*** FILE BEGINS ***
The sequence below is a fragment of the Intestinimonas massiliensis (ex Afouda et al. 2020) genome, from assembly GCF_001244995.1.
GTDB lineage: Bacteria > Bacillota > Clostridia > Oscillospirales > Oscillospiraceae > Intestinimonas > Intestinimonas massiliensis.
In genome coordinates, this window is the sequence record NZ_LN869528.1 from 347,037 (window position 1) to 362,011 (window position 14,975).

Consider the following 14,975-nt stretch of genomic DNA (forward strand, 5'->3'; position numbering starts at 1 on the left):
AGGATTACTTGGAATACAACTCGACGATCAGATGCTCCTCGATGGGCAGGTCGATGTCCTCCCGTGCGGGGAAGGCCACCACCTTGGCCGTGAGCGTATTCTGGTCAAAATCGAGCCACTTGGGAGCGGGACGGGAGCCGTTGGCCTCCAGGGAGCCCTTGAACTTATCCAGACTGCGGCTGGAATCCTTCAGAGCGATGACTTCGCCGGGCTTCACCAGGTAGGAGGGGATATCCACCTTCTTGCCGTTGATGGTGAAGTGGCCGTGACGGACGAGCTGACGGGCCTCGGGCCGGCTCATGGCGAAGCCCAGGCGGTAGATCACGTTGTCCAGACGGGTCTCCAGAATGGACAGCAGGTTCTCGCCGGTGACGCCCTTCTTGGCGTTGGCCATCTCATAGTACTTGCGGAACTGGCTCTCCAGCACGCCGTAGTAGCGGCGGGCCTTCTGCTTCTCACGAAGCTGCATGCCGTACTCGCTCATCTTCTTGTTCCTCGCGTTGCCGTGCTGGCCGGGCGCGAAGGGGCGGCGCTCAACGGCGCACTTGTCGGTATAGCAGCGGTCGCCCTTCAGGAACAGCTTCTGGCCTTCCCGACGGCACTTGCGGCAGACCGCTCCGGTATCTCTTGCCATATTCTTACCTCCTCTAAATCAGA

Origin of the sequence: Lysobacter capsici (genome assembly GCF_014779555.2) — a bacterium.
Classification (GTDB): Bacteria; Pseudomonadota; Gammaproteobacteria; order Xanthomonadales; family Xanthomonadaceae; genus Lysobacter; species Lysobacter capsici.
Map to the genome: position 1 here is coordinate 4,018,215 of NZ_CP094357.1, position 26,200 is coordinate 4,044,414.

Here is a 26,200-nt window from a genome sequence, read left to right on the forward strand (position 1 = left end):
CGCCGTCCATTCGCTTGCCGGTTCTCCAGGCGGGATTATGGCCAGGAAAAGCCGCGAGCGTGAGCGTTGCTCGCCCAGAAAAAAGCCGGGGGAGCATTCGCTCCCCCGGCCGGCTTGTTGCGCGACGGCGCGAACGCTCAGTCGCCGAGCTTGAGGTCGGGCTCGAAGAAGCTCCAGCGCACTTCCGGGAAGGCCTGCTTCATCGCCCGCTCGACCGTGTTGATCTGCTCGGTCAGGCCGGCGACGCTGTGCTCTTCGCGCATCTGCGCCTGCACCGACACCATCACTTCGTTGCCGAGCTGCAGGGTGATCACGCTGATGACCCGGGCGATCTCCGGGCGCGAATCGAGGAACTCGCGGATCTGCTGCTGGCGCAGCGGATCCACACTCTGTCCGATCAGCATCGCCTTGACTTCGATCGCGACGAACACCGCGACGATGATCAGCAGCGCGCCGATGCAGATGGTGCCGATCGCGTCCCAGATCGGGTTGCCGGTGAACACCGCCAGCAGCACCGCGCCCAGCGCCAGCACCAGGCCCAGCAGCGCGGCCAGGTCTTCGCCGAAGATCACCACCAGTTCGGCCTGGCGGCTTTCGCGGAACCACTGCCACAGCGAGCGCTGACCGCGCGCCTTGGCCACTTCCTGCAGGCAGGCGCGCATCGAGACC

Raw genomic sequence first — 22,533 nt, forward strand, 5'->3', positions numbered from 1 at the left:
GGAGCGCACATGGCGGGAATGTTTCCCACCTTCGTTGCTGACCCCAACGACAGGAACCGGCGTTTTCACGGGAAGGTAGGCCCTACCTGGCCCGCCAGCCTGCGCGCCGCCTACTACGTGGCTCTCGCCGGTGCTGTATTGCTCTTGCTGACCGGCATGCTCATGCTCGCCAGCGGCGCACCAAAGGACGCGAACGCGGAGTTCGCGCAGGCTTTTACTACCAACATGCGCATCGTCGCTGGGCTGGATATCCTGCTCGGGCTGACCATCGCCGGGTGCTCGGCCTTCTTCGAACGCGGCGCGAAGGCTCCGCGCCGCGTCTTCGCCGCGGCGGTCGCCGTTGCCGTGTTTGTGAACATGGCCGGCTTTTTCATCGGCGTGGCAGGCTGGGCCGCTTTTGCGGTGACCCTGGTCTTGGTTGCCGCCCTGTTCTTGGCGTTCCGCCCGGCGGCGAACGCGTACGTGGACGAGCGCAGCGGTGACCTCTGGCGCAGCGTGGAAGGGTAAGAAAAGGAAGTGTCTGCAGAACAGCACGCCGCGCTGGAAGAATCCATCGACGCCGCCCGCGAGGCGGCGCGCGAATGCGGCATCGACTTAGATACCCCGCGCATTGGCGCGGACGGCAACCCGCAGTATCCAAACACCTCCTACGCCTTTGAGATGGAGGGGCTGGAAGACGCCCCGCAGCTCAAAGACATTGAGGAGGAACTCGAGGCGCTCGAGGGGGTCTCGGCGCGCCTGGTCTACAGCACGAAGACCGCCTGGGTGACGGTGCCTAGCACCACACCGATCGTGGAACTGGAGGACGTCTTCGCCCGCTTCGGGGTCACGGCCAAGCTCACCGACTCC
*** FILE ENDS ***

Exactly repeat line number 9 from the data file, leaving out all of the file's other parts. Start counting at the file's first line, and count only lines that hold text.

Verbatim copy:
Here is a 26,200-nt window from a genome sequence, read left to right on the forward strand (position 1 = left end):